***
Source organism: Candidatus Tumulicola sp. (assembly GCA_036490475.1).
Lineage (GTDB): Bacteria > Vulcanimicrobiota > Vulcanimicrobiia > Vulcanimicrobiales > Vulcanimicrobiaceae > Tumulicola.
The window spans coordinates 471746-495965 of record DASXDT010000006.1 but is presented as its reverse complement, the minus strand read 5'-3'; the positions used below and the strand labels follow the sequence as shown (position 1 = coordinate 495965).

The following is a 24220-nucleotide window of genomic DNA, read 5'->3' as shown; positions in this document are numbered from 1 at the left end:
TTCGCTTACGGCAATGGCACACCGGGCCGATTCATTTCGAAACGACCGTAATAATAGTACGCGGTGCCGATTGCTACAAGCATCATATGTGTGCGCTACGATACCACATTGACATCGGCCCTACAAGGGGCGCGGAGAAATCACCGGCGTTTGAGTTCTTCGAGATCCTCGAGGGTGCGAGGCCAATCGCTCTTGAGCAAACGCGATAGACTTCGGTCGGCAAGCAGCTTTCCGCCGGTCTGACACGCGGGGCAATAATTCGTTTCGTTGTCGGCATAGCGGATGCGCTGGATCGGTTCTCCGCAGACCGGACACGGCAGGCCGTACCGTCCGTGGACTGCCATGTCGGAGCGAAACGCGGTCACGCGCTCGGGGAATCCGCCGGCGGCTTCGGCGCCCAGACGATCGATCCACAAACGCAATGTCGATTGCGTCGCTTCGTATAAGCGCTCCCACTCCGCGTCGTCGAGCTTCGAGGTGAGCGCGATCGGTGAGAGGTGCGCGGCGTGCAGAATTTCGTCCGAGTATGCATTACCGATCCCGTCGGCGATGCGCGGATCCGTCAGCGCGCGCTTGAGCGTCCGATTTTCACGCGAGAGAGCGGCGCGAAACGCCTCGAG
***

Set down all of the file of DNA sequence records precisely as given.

Source organism: Candidatus Tumulicola sp. (assembly GCA_036490475.1).
Lineage (GTDB): Bacteria > Vulcanimicrobiota > Vulcanimicrobiia > Vulcanimicrobiales > Vulcanimicrobiaceae > Tumulicola.
The window spans coordinates 471746-495965 of record DASXDT010000006.1 but is presented as its reverse complement, the minus strand read 5'-3'; the positions used below and the strand labels follow the sequence as shown (position 1 = coordinate 495965).

The following is a 24220-nucleotide window of genomic DNA, read 5'->3' as shown; positions in this document are numbered from 1 at the left end:
TTCGCTTACGGCAATGGCACACCGGGCCGATTCATTTCGAAACGACCGTAATAATAGTACGCGGTGCCGATTGCTACAAGCATCATATGTGTGCGCTACGATACCACATTGACATCGGCCCTACAAGGGGCGCGGAGAAATCACCGGCGTTTGAGTTCTTCGAGATCCTCGAGGGTGCGAGGCCAATCGCTCTTGAGCAAACGCGATAGACTTCGGTCGGCAAGCAGCTTTCCGCCGGTCTGACACGCGGGGCAATAATTCGTTTCGTTGTCGGCATAGCGGATGCGCTGGATCGGTTCTCCGCAGACCGGACACGGCAGGCCGTACCGTCCGTGGACTGCCATGTCGGAGCGAAACGCGGTCACGCGCTCGGGGAATCCGCCGGCGGCTTCGGCGCCCAGACGATCGATCCACAAACGCAATGTCGATTGCGTCGCTTCGTATAAGCGCTCCCACTCCGCGTCGTCGAGCTTCGAGGTGAGCGCGATCGGTGAGAGGTGCGCGGCGTGCAGAATTTCGTCCGAGTATGCATTACCGATCCCGTCGGCGATGCGCGGATCCGTCAGCGCGCGCTTGAGCGTCCGATTTTCACGCGAGAGAGCGGCGCGAAACGCCTCGAG